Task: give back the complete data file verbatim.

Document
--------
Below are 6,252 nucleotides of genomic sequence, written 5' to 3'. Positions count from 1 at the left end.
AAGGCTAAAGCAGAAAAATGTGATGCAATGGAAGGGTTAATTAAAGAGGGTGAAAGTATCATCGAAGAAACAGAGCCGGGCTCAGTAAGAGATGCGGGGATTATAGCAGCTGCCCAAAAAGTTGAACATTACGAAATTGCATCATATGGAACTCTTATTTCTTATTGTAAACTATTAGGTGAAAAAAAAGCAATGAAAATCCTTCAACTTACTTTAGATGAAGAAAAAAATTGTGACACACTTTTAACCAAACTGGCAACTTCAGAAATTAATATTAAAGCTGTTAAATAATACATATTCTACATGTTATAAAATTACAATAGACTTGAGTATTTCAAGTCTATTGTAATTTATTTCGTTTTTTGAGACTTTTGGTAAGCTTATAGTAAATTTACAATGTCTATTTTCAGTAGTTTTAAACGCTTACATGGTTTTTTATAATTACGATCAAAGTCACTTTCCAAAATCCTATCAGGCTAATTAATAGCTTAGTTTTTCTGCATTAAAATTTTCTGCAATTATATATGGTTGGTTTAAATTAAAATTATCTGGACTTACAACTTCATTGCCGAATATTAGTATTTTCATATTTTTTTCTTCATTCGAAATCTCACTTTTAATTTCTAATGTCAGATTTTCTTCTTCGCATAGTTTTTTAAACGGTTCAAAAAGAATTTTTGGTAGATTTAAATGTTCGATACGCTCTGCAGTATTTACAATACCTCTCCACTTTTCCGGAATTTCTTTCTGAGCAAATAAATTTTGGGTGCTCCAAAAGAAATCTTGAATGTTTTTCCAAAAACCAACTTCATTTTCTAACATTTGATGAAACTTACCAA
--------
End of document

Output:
Below are 6,252 nucleotides of genomic sequence, written 5' to 3'. Positions count from 1 at the left end.
AAGGCTAAAGCAGAAAAATGTGATGCAATGGAAGGGTTAATTAAAGAGGGTGAAAGTATCATCGAAGAAACAGAGCCGGGCTCAGTAAGAGATGCGGGGATTATAGCAGCTGCCCAAAAAGTTGAACATTACGAAATTGCATCATATGGAACTCTTATTTCTTATTGTAAACTATTAGGTGAAAAAAAAGCAATGAAAATCCTTCAACTTACTTTAGATGAAGAAAAAAATTGTGACACACTTTTAACCAAACTGGCAACTTCAGAAATTAATATTAAAGCTGTTAAATAATACATATTCTACATGTTATAAAATTACAATAGACTTGAGTATTTCAAGTCTATTGTAATTTATTTCGTTTTTTGAGACTTTTGGTAAGCTTATAGTAAATTTACAATGTCTATTTTCAGTAGTTTTAAACGCTTACATGGTTTTTTATAATTACGATCAAAGTCACTTTCCAAAATCCTATCAGGCTAATTAATAGCTTAGTTTTTCTGCATTAAAATTTTCTGCAATTATATATGGTTGGTTTAAATTAAAATTATCTGGACTTACAACTTCATTGCCGAATATTAGTATTTTCATATTTTTTTCTTCATTCGAAATCTCACTTTTAATTTCTAATGTCAGATTTTCTTCTTCGCATAGTTTTTTAAACGGTTCAAAAAGAATTTTTGGTAGATTTAAATGTTCGATACGCTCTGCAGTATTTACAATACCTCTCCACTTTTCCGGAATTTCTTTCTGAGCAAATAAATTTTGGGTGCTCCAAAAGAAATCTTGAATGTTTTTCCAAAAACCAACTTCATTTTCTAACATTTGATGAAACTTACCAA